The role of the CEO is inherently isolating. They're expected to be on top of the game at all times, yet it's often lonely up there -- and many CEOs don't know how to break out of their Fortress of Solitude.
Here, some isolating factors and how to mitigate them.
- They have no peers in the company. As the top dog, they have no one to confide in at the office. They have no boss on a day-to-day basis. If they were promoted from within, they're now managing their former colleagues.
- They don’t get honest feedback. With no immediate superior, CEOs receive little input on their performance outside of quarterly financial results and shareholder feedback. This can be especially disconcerting for a first-time CEO. Also, subordinates will be reluctant to point out any shortcomings and will filter what they say when -- if -- they say it. Often, the information CEOs do hear is overwhelmingly positive or so diluted that it doesn't represent reality.
- They must make decisions in areas where they're not experts. CEOs get jobs as CEOs because they excelled in a functional role such as sales, marketing or engineering. All of a sudden, no longer the smartest person in their area in every meeting, they must make major decisions in unfamiliar territory.
- They have total responsibility. The buck stops with the CEO. If the company succeeds, the CEO gets the credit. If the company fails, he or she gets all the blame.
- Yet they have limited control. Despite having total responsibility, CEOs quickly realize they don't have a lot of control. No longer an individual contributor in a functional role, as a CEO they must act through people instead of doing things themselves. They can't order people to be engaged in or excited about their work -- which is a major part of delivering performance as a CEO.
Now, here's what CEOs should do to prevent becoming too removed from the very organizations they're trying to run.
- Seek out mentors and trusted advisors. CEOs need to build a network of contacts outside the business that will provide objective advice. They should cultivate relationships with mentors and coaches who can be sounding boards. In addition, they should take advantage of personal training and development programs. Ask for feedback from all levels of the organization.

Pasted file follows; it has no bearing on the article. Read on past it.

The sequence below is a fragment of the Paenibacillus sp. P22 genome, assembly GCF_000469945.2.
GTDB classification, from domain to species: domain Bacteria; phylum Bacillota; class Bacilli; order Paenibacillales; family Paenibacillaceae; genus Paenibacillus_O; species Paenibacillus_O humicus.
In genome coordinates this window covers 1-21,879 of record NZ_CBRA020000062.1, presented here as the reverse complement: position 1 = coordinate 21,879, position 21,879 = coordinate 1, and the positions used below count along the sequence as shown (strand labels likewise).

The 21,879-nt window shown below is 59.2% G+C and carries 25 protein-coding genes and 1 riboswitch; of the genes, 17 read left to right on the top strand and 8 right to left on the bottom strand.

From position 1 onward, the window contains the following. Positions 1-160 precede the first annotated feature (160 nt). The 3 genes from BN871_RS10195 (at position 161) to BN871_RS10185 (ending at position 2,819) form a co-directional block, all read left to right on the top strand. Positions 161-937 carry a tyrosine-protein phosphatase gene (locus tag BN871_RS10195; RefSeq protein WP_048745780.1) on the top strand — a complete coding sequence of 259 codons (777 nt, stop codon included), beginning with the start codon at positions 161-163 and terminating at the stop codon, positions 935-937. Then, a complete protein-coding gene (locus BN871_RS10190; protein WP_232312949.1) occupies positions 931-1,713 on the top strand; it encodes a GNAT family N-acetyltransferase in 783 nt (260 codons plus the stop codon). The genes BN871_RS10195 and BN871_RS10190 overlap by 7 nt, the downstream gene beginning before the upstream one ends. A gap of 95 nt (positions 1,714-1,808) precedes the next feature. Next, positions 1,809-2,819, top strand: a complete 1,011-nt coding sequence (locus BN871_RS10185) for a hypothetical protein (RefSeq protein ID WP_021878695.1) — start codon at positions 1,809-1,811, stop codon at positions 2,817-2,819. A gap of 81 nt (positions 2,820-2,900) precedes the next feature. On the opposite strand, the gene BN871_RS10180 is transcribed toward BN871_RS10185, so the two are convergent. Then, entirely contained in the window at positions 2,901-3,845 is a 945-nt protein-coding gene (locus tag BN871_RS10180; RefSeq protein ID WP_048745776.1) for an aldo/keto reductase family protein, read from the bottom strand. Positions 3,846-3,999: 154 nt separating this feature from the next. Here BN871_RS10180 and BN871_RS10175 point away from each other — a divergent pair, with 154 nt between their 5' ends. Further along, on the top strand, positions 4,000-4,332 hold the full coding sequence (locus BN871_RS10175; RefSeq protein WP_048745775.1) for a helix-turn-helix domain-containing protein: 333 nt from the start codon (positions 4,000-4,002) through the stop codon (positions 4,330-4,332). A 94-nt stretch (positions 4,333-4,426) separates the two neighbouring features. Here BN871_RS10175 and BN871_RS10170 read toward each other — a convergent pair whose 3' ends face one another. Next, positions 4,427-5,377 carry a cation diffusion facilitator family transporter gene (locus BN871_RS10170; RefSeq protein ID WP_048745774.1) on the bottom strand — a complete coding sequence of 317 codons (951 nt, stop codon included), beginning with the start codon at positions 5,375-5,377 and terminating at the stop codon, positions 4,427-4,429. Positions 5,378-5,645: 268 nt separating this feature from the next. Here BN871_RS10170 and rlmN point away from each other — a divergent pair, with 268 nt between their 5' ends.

- Minimize the interference of their gatekeepers. Gatekeepers mean well but often shelter the boss from important information. CEOs should get out of their offices and practice management by walking around to hear about developments, successes and worries firsthand. In addition, anonymous feedback mechanisms can help bring challenges to light. Another valuable source of information for CEOs is a formal system of record that keeps track of employee objectives and progress and allows employees to raise a red flag on any pressing issues.
- Learn to make decisions with incomplete information. CEOs need to become comfortable with making decisions even when they don’t have all the information. They should study the art of good decision-making, and apply it. This includes knowing which decisions to make as a CEO, acting quickly and coaching staff on making quality decisions. Balance having total responsibility with limited control.
- Understand their influence. Somewhere between micromanaging everything and taking a hands-off approach lies the answer to being a good CEO. They may have little control, but he or she does have influence. CEOs cultivate this by developing and instilling a compelling vision and then tying that vision to every employee’s day-to-day job. Effective CEOs create a culture of performance, where employees understand their objectives and know that they'll be measured on them regularly and consistently. Employees who know how their roles contribute to the company’s strategy will be more engaged and perform better.
Being a savvy CEO means one knows -- or learns -- how to escape the trappings of that corner office and keep a finger on the pulse of the organization.